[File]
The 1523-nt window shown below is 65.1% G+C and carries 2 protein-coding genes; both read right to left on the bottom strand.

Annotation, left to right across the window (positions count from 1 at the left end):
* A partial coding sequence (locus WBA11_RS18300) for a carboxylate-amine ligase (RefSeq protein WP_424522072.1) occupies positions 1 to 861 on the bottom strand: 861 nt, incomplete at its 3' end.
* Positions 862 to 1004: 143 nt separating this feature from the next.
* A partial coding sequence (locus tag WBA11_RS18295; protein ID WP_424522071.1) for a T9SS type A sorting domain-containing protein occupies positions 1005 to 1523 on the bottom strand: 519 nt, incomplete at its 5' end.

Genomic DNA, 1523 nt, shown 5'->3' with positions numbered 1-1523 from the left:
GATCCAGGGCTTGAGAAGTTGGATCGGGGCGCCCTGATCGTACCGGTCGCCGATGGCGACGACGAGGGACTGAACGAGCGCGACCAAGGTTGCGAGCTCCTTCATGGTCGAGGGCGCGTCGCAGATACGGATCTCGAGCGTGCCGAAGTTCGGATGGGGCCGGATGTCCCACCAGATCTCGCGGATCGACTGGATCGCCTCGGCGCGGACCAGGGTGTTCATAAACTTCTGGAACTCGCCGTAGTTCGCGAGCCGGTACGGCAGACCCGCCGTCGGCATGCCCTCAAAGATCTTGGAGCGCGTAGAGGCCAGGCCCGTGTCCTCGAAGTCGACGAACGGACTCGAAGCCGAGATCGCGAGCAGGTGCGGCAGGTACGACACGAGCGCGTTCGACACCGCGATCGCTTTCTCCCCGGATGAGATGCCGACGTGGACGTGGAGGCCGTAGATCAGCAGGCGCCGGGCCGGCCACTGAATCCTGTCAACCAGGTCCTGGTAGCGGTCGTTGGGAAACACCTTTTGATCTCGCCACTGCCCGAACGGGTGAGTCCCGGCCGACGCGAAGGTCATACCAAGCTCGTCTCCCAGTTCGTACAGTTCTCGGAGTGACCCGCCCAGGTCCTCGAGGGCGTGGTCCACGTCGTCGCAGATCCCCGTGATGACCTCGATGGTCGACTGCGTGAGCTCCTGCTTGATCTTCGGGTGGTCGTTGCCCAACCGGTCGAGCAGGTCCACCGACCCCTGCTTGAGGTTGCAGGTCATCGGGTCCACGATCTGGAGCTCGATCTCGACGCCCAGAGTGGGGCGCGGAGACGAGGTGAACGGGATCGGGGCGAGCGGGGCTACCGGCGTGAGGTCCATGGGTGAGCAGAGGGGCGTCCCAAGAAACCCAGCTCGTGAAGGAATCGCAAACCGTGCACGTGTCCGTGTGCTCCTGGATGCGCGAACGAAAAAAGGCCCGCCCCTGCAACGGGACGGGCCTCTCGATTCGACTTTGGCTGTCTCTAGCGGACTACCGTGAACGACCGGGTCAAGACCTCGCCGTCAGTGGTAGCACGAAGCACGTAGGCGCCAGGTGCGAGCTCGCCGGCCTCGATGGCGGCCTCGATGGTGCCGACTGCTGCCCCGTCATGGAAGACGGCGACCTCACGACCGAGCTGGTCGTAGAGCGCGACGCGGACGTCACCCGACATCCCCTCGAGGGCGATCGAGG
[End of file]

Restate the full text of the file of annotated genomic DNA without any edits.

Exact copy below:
The 1523-nt window shown below is 65.1% G+C and carries 2 protein-coding genes; both read right to left on the bottom strand.

Annotation, left to right across the window (positions count from 1 at the left end):
* A partial coding sequence (locus WBA11_RS18300) for a carboxylate-amine ligase (RefSeq protein WP_424522072.1) occupies positions 1 to 861 on the bottom strand: 861 nt, incomplete at its 3' end.
* Positions 862 to 1004: 143 nt separating this feature from the next.
* A partial coding sequence (locus tag WBA11_RS18295; protein ID WP_424522071.1) for a T9SS type A sorting domain-containing protein occupies positions 1005 to 1523 on the bottom strand: 519 nt, incomplete at its 5' end.

Genomic DNA, 1523 nt, shown 5'->3' with positions numbered 1-1523 from the left:
GATCCAGGGCTTGAGAAGTTGGATCGGGGCGCCCTGATCGTACCGGTCGCCGATGGCGACGACGAGGGACTGAACGAGCGCGACCAAGGTTGCGAGCTCCTTCATGGTCGAGGGCGCGTCGCAGATACGGATCTCGAGCGTGCCGAAGTTCGGATGGGGCCGGATGTCCCACCAGATCTCGCGGATCGACTGGATCGCCTCGGCGCGGACCAGGGTGTTCATAAACTTCTGGAACTCGCCGTAGTTCGCGAGCCGGTACGGCAGACCCGCCGTCGGCATGCCCTCAAAGATCTTGGAGCGCGTAGAGGCCAGGCCCGTGTCCTCGAAGTCGACGAACGGACTCGAAGCCGAGATCGCGAGCAGGTGCGGCAGGTACGACACGAGCGCGTTCGACACCGCGATCGCTTTCTCCCCGGATGAGATGCCGACGTGGACGTGGAGGCCGTAGATCAGCAGGCGCCGGGCCGGCCACTGAATCCTGTCAACCAGGTCCTGGTAGCGGTCGTTGGGAAACACCTTTTGATCTCGCCACTGCCCGAACGGGTGAGTCCCGGCCGACGCGAAGGTCATACCAAGCTCGTCTCCCAGTTCGTACAGTTCTCGGAGTGACCCGCCCAGGTCCTCGAGGGCGTGGTCCACGTCGTCGCAGATCCCCGTGATGACCTCGATGGTCGACTGCGTGAGCTCCTGCTTGATCTTCGGGTGGTCGTTGCCCAACCGGTCGAGCAGGTCCACCGACCCCTGCTTGAGGTTGCAGGTCATCGGGTCCACGATCTGGAGCTCGATCTCGACGCCCAGAGTGGGGCGCGGAGACGAGGTGAACGGGATCGGGGCGAGCGGGGCTACCGGCGTGAGGTCCATGGGTGAGCAGAGGGGCGTCCCAAGAAACCCAGCTCGTGAAGGAATCGCAAACCGTGCACGTGTCCGTGTGCTCCTGGATGCGCGAACGAAAAAAGGCCCGCCCCTGCAACGGGACGGGCCTCTCGATTCGACTTTGGCTGTCTCTAGCGGACTACCGTGAACGACCGGGTCAAGACCTCGCCGTCAGTGGTAGCACGAAGCACGTAGGCGCCAGGTGCGAGCTCGCCGGCCTCGATGGCGGCCTCGATGGTGCCGACTGCTGCCCCGTCATGGAAGACGGCGACCTCACGACCGAGCTGGTCGTAGAGCGCGACGCGGACGTCACCCGACATCCCCTCGAGGGCGATCGAGG